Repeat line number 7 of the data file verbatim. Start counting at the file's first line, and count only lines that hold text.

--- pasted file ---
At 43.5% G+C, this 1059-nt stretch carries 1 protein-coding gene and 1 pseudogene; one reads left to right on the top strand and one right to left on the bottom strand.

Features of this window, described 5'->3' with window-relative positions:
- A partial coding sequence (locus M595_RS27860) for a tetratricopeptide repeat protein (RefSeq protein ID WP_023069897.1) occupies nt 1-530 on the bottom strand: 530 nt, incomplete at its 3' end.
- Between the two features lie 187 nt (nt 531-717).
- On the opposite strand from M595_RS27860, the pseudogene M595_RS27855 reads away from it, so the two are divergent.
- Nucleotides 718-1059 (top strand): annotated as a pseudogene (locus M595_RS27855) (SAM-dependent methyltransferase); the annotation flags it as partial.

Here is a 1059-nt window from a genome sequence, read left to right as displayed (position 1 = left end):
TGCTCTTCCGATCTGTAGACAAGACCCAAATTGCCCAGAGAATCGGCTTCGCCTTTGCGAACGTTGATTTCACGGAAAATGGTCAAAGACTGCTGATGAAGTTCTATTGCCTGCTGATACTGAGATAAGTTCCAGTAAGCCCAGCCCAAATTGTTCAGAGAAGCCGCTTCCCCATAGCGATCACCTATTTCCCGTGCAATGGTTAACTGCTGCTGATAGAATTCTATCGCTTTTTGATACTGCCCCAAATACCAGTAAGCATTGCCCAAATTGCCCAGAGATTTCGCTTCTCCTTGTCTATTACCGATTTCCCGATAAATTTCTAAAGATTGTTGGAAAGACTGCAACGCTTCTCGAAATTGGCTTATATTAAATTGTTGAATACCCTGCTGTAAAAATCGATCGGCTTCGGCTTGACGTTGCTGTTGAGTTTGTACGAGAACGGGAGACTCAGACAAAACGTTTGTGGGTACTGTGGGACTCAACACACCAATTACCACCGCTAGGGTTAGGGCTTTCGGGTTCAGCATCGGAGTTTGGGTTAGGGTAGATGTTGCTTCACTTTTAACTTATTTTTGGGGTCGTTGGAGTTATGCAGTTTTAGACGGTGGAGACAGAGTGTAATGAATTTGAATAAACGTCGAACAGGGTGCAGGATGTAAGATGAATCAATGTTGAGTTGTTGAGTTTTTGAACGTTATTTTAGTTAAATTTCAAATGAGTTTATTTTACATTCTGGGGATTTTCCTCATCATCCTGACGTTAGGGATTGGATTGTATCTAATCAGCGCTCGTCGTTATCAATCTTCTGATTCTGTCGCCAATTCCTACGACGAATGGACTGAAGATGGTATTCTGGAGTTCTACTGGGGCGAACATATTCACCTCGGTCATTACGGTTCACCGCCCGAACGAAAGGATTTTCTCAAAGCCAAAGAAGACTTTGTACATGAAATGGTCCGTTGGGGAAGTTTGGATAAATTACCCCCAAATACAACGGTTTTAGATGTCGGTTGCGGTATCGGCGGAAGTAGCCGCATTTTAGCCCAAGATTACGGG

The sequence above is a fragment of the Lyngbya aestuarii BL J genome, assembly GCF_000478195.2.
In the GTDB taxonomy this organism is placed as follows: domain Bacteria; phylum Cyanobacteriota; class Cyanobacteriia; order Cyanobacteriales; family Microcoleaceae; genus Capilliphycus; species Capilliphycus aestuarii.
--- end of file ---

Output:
Here is a 1059-nt window from a genome sequence, read left to right as displayed (position 1 = left end):